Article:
ancient economy, Mesopotamia, economic history, Old Assyrian, Anatolia


With one foot on the Tigris and the other on the Anatolian plateau, Assyrian merchants conducted a brisk trade in tin, textiles, and silver in the late twentieth and early nineteenth centuries BCE. The structural aspects of the shipment and sale of tin and textiles in exchange for silver in caravan cycles have been the subjects of many excellent studies with methodologies including lexical studies and text-type studies. In addition, archival studies have been helpful in giving a sense of the variety of organization and involvement in the trade among different individuals. However, approaches that focus on structural activities like transporting, or on archives spanning a generation of activity, inevitably sublimate the context of merchants’ short-term interests—interests that drove the creation and retention of the surviving documents. This is particularly so with the richest group of documents from the Old Assyrian trade, namely, the business letters sent between coordinating merchants scattered throughout the locales of the trade. Like most cuneiform missives, the Old Assyrian letters were not explicitly dated and few contain references that permit them to be secured confidently in the chronology of a merchant’s life or in relation to other letters. As a result, many letters must often be read for structural patterns of the trade or as anecdotes, connecting most directly to recognizable contours of the human condition. Some correspondence can be recognized as pieces of a particular epistolary conversation. Such conversations are most easily recognized when the circumstances are most unusual, for example, when letters discuss an ongoing legal dispute. When such an epistolary conversation is recognized, an opportunity arises to read the documents in a way that, at least in part, escapes the limitations of an anecdotal frame.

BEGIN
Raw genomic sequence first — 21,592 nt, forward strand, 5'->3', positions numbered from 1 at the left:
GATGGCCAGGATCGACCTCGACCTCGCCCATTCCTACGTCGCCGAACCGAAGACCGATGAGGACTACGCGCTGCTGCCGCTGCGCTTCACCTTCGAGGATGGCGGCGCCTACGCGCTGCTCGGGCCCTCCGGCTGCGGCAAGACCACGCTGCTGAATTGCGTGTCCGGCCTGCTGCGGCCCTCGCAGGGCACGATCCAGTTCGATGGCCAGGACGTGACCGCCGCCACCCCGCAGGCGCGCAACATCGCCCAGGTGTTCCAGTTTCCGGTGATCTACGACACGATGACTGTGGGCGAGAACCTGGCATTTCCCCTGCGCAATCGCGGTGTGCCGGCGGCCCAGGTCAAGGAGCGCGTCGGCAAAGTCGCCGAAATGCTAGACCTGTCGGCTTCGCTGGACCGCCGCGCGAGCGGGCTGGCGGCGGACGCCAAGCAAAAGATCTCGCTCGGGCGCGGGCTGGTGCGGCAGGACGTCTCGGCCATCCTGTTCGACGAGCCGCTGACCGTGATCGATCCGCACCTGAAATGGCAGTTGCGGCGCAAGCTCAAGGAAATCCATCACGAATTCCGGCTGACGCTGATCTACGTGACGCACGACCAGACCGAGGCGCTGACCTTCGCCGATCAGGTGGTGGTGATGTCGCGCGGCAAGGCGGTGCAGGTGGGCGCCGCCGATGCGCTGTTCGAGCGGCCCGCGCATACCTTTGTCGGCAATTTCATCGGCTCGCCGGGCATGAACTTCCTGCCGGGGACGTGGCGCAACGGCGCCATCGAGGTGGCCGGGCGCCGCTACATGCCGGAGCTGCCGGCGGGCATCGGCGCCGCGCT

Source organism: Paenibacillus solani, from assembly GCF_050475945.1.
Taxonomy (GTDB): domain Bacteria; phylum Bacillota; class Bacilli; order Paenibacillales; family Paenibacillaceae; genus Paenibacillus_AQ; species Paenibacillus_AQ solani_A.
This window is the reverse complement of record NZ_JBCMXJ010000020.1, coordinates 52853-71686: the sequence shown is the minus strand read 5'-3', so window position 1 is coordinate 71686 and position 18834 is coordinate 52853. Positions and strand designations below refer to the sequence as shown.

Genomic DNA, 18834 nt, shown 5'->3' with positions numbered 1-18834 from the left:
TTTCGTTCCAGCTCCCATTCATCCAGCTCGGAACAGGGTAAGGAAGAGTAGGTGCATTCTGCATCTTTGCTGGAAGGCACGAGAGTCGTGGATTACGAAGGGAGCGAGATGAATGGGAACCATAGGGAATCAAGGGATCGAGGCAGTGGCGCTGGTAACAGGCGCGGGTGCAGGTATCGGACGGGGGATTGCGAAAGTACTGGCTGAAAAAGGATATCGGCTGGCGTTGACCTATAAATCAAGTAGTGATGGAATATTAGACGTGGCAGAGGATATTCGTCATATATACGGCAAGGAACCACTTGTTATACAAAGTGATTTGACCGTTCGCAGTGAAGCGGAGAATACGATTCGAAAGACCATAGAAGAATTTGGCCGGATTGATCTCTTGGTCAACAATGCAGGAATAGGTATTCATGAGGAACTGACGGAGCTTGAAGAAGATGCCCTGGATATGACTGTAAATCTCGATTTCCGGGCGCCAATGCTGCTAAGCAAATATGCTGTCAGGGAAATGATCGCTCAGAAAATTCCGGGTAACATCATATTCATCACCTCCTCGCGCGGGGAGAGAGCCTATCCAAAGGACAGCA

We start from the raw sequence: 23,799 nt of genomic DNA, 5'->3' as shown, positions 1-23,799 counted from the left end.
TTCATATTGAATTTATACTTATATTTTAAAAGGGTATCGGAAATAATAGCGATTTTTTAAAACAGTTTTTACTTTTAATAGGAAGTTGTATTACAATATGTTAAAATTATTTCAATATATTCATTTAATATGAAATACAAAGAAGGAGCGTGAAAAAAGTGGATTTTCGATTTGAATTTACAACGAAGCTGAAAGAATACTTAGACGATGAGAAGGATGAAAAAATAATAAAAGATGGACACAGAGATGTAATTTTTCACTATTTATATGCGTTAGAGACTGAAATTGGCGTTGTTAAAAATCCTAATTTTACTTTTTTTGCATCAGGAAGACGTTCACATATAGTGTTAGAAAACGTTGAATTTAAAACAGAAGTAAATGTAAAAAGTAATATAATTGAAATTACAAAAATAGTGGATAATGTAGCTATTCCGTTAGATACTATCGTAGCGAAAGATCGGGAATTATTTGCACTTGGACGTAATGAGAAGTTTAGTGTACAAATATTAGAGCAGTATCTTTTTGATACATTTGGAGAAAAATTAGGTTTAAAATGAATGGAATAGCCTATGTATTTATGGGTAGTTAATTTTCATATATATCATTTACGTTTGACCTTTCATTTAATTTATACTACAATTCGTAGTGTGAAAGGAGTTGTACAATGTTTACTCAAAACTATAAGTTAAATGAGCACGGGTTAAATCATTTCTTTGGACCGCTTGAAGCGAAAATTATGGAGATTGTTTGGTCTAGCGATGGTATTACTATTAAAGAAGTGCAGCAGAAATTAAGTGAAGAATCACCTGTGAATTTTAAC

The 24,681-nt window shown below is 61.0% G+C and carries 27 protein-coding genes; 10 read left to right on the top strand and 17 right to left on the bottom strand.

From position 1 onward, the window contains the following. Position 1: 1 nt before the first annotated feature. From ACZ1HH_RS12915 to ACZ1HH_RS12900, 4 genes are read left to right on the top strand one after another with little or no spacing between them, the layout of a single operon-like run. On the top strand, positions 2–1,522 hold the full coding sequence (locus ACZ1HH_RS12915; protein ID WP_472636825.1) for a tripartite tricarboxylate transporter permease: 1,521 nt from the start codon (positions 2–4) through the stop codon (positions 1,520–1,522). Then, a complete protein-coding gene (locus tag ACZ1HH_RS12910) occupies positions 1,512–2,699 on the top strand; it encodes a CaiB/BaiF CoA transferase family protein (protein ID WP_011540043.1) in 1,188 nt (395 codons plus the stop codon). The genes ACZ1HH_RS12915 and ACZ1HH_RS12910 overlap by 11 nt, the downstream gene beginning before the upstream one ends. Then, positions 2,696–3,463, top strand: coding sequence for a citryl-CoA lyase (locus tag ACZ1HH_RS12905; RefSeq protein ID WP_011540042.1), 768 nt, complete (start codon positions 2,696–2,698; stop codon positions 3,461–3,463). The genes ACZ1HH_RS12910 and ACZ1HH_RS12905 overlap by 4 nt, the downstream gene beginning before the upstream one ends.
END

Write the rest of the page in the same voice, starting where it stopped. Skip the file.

Original Publication Citation

Edward Stratford. Make Them Pay: Charting the Social Topography of and Old Assyrian Caravan Cycle. Journal of Cuneiform Studies Vol. 66 (2014), pp. 11-38. DOI: 10.5615/jcunestud.66.2014.0011.

Document Type

Peer-Reviewed Article

Publication Date


Permanent URL


Journal of Cuneiform Studies




Family, Home, and Social Sciences



University Standing at Time of Publication

Assistant Professor

Included in

History Commons